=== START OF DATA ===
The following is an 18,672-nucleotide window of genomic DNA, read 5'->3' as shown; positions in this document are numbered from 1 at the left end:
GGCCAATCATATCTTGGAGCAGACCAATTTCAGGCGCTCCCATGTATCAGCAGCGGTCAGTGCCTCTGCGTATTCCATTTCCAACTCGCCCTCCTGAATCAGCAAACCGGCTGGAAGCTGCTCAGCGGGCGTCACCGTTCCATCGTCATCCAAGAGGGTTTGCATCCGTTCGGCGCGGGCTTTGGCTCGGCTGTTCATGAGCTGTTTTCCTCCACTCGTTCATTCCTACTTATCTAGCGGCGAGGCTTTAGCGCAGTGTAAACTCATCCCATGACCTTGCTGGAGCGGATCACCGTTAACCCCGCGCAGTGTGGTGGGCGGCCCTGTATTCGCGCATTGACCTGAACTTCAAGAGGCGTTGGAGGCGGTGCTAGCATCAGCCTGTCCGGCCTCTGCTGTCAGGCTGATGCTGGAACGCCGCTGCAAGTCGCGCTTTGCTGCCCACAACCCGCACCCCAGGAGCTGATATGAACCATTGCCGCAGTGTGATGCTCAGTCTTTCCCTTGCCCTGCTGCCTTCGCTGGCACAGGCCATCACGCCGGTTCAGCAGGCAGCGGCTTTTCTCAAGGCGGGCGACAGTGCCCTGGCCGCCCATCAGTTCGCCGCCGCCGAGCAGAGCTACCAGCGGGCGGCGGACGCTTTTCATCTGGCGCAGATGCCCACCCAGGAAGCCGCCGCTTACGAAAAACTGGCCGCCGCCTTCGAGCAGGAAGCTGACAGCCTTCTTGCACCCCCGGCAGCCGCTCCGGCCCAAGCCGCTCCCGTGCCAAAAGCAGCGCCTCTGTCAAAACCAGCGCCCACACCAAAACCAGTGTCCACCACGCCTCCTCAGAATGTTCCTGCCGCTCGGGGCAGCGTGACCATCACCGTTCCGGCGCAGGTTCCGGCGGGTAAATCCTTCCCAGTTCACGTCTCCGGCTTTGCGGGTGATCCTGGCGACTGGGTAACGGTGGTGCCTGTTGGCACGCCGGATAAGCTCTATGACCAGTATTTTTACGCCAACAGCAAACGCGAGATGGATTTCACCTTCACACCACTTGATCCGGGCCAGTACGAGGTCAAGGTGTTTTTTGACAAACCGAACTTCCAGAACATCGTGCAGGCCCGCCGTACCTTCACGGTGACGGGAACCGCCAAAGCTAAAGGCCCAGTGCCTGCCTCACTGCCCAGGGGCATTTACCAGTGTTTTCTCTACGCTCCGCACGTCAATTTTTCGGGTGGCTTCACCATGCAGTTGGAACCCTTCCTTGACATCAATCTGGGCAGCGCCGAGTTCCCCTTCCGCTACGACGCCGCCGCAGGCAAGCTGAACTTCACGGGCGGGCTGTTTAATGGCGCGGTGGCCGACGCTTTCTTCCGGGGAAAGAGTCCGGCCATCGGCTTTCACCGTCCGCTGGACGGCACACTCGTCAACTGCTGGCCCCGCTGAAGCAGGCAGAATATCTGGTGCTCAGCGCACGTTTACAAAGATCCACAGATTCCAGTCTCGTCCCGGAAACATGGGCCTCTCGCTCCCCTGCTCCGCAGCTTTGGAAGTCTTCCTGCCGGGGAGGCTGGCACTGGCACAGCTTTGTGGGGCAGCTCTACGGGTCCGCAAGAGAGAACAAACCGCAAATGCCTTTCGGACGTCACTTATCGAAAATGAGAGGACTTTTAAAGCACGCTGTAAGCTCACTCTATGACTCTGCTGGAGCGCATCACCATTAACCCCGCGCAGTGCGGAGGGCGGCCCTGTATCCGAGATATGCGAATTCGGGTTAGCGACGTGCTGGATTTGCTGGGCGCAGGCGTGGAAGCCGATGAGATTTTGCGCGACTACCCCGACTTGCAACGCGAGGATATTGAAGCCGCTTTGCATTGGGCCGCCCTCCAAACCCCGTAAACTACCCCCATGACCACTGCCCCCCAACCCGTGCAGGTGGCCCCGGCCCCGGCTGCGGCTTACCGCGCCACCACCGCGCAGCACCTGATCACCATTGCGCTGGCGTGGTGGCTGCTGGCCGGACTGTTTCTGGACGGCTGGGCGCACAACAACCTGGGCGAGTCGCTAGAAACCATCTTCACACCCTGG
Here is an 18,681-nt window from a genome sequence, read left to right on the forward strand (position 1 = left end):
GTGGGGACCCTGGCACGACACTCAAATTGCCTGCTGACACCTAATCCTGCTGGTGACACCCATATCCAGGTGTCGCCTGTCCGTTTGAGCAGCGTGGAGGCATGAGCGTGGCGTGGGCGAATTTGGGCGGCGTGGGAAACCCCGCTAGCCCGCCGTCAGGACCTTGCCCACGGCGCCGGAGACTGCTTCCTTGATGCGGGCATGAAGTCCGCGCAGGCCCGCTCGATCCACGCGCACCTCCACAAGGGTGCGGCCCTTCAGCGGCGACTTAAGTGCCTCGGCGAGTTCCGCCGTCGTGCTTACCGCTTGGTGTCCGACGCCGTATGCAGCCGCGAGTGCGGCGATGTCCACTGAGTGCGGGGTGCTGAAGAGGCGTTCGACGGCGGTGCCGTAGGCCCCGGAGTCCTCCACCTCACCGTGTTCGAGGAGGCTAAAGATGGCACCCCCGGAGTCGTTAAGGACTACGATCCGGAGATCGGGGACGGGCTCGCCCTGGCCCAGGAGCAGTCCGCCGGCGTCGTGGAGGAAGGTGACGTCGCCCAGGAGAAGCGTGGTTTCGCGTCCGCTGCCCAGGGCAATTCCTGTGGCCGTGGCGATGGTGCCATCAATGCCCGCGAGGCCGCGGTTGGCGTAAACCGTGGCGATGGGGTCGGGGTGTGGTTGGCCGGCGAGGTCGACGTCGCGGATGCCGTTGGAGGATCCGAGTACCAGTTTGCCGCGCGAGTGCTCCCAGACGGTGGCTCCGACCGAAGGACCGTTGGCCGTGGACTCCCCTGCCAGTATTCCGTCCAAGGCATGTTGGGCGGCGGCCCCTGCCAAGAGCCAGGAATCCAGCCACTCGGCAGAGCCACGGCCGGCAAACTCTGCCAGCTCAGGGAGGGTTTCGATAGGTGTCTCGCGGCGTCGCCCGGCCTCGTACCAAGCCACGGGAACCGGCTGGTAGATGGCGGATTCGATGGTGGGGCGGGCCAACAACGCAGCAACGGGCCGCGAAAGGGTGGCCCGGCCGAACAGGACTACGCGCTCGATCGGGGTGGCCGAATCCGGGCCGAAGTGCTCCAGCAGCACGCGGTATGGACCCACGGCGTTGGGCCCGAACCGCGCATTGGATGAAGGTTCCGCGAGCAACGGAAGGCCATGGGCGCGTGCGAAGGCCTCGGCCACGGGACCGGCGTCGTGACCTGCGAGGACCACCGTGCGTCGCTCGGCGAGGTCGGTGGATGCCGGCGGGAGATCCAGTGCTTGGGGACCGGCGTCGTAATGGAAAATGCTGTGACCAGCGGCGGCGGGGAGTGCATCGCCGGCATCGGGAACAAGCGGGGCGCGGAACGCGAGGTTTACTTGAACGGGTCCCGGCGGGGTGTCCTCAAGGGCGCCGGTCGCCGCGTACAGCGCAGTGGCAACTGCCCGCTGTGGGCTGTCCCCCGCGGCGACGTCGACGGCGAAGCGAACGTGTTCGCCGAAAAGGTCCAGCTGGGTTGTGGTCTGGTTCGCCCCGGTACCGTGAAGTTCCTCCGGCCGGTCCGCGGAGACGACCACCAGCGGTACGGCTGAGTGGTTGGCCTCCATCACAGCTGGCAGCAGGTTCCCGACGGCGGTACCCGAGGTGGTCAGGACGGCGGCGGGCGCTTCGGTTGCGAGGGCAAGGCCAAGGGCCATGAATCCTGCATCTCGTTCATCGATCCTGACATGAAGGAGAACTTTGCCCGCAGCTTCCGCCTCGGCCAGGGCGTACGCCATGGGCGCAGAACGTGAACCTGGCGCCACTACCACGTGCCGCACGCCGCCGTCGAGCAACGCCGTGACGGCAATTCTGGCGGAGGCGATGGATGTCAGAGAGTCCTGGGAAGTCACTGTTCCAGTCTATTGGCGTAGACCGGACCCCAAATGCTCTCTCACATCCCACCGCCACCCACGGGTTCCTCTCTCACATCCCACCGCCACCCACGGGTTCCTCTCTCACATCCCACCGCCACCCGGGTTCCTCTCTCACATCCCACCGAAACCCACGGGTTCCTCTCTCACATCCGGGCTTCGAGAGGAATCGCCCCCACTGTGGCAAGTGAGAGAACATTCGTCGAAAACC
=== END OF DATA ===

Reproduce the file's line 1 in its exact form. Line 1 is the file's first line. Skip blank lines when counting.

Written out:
The following is an 18,672-nucleotide window of genomic DNA, read 5'->3' as shown; positions in this document are numbered from 1 at the left end: